Network training refers to the process of learning about effective professional networks and how to develop and maintain them. Network development refers to the actual process of building and strengthening one's professional network.
But network training doesn't always lead to network development.
According to Kristin Cullen-Lester and coauthors (2022) effective network training typically has three objectives:
Objective #1: Approach network development intentionally
The first objective is to help trainees understand the importance of intentionally building and maintaining their professional networks. Many people believe that their networks will form naturally and that they don't need to actively work on building and maintaining connections. They are mistaken!
Research has identified a number of biases (proximity, immediacy, homophily, relational inertia) that undermine the effectiveness of networks that develop naturally. In short, as humans we tend to develop relationships with people who we interact with frequently, need to work with currently, and to whom we’re similar. Once we develop these relationships its hard for us to let them go. Network training aims to help people overcome these biases and approach developing their network in a more intentional and proactive way. This involves taking active steps to build and maintain professional connections, rather than relying on them to form naturally.
Objective #2: Learn the Characteristics of Effective Networks
The second objective is for trainees to learn the characteristics of effective networks. Effective networks are open, diverse, deep, and resource rich. These characteristics enhance workplace effectiveness, career prospects, and well-being. See Part 1 in this series to learn about those characteristics.
Objective #3: Identifying Network Development Needs
The third objective is for trainees identify their specific network development needs. The Leader Network Diagnostic provides trainees with personalized feedback based on a comparison of their current professional network to the characteristics of effective networks. For example, in a recent study 82% of trainees received feedback that they needed to open up their networks. This means that their networks were too closed off and they needed to build relationships with people outside of their existing professional circles. 55% of trainees were told that they needed to diversify their networks, meaning that they needed to increase the number of different perspectives represented in their connections. Only 5% of trainees were told that they needed to deepen their networks, meaning that they needed to strengthen their relationships with their contacts in order to build trust and mutual understanding.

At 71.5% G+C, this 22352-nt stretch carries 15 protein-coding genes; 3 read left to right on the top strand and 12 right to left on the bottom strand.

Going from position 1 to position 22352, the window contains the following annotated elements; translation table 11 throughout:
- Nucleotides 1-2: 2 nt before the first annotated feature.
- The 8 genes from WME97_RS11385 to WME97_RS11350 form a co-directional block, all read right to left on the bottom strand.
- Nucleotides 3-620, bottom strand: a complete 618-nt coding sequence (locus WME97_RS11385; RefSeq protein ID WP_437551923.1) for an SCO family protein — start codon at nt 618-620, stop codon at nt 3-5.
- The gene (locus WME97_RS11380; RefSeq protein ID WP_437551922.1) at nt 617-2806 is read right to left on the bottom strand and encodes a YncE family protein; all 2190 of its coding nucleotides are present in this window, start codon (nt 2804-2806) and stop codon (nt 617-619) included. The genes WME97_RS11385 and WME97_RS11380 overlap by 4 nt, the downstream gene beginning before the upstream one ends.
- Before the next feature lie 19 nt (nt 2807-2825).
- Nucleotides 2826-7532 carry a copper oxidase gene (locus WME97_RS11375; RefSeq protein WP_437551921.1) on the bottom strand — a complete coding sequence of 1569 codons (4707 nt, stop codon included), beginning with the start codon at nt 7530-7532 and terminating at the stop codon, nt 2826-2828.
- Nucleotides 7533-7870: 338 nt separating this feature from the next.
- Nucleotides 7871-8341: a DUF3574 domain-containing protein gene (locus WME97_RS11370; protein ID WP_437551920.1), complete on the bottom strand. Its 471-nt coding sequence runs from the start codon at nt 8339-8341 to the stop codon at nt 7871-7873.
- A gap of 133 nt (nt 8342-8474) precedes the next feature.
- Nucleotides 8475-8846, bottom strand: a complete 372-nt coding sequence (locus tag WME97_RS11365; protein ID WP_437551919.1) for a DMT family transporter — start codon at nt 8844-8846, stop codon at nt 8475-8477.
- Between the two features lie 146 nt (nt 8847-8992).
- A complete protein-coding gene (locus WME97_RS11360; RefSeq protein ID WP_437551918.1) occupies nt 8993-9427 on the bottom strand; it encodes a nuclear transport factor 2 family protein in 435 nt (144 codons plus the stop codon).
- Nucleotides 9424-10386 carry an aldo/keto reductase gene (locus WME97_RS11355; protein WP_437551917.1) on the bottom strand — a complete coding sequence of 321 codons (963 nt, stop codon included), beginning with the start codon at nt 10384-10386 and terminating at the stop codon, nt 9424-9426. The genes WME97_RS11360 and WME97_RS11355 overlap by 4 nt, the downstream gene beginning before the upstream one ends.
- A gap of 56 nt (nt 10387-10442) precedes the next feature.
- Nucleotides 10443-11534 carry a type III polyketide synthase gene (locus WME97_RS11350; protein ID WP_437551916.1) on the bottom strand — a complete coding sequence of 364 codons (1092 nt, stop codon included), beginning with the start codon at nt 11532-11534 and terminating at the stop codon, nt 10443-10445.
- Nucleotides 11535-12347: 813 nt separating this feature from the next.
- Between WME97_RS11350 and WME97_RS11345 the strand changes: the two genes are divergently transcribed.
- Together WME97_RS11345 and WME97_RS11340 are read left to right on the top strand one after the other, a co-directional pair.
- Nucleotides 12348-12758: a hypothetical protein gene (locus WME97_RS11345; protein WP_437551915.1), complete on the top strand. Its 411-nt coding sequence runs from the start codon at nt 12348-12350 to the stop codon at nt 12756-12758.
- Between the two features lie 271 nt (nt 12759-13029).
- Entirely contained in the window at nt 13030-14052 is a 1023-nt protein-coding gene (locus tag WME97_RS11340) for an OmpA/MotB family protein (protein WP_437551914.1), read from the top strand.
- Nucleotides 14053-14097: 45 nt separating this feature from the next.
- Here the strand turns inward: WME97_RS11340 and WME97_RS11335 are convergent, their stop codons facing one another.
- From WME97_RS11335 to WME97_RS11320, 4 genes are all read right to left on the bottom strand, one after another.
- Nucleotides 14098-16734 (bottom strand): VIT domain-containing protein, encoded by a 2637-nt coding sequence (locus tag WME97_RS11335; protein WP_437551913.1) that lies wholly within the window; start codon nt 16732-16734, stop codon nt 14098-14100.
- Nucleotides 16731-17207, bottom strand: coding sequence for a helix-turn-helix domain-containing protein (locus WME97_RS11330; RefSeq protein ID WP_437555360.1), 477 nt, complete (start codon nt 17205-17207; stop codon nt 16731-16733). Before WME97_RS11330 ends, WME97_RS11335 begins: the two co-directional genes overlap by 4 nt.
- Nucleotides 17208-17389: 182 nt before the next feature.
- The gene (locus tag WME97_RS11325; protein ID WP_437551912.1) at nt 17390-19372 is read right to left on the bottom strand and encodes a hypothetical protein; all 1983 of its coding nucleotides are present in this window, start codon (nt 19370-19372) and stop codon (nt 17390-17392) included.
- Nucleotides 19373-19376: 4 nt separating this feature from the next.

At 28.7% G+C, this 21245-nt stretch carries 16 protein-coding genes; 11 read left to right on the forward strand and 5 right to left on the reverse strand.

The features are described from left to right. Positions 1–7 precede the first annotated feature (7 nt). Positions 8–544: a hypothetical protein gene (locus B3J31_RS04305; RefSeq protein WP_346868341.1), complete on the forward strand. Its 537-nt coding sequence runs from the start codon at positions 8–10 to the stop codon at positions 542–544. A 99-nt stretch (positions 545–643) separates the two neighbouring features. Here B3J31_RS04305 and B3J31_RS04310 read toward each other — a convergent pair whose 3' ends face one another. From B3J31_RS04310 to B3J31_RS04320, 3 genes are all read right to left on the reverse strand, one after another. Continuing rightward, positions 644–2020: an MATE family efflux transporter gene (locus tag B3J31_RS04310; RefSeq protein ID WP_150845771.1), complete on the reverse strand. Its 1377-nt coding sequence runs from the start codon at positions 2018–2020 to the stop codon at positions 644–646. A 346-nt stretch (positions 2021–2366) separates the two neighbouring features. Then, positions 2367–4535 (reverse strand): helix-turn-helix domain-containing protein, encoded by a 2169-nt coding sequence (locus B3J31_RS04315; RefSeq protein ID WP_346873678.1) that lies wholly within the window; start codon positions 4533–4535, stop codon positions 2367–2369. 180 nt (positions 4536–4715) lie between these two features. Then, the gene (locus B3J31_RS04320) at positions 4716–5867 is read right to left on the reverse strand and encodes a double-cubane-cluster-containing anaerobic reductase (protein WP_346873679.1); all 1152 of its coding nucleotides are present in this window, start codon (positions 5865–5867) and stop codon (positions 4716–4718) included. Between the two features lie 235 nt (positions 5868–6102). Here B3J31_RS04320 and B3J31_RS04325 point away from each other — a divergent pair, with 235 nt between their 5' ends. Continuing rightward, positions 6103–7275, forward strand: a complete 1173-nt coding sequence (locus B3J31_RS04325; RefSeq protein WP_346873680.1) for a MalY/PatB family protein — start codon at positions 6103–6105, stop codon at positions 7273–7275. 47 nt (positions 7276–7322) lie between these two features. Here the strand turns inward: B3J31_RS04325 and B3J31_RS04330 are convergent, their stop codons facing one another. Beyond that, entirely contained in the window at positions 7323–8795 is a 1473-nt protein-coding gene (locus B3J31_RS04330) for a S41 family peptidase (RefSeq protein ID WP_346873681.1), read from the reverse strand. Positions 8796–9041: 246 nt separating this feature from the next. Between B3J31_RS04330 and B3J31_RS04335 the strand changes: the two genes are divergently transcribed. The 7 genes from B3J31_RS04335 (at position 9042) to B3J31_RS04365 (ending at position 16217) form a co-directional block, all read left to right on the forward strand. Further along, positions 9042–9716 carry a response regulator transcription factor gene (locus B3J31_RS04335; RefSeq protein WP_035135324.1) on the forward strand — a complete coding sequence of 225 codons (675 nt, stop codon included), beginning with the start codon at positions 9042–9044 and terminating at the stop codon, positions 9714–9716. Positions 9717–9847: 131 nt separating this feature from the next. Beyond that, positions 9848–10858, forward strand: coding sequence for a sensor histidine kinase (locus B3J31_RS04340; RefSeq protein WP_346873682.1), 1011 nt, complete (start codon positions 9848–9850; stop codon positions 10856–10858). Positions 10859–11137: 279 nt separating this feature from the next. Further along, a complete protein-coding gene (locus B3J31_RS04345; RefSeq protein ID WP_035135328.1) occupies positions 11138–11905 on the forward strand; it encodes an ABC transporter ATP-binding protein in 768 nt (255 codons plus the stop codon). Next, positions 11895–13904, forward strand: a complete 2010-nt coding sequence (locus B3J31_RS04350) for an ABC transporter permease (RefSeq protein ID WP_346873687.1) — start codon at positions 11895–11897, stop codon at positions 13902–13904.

This feedback helps people identify what changes they need to make in order to improve the effectiveness of their network.
Achieving these objectives of network training prepares people, but the "real work" of network development happens when people actively invest time and effort into building and maintaining their professional connections. Network training provides people the tools they need to do this effectively.
In Part 3 of this series, we’ll discuss why people struggle to use what they learn in training to actually develop their networks.
In the meantime read Crossing the Bridge from Network Training to Development: A Guide to Move Trainees from Classroom Insights to Effective Networks to learn more.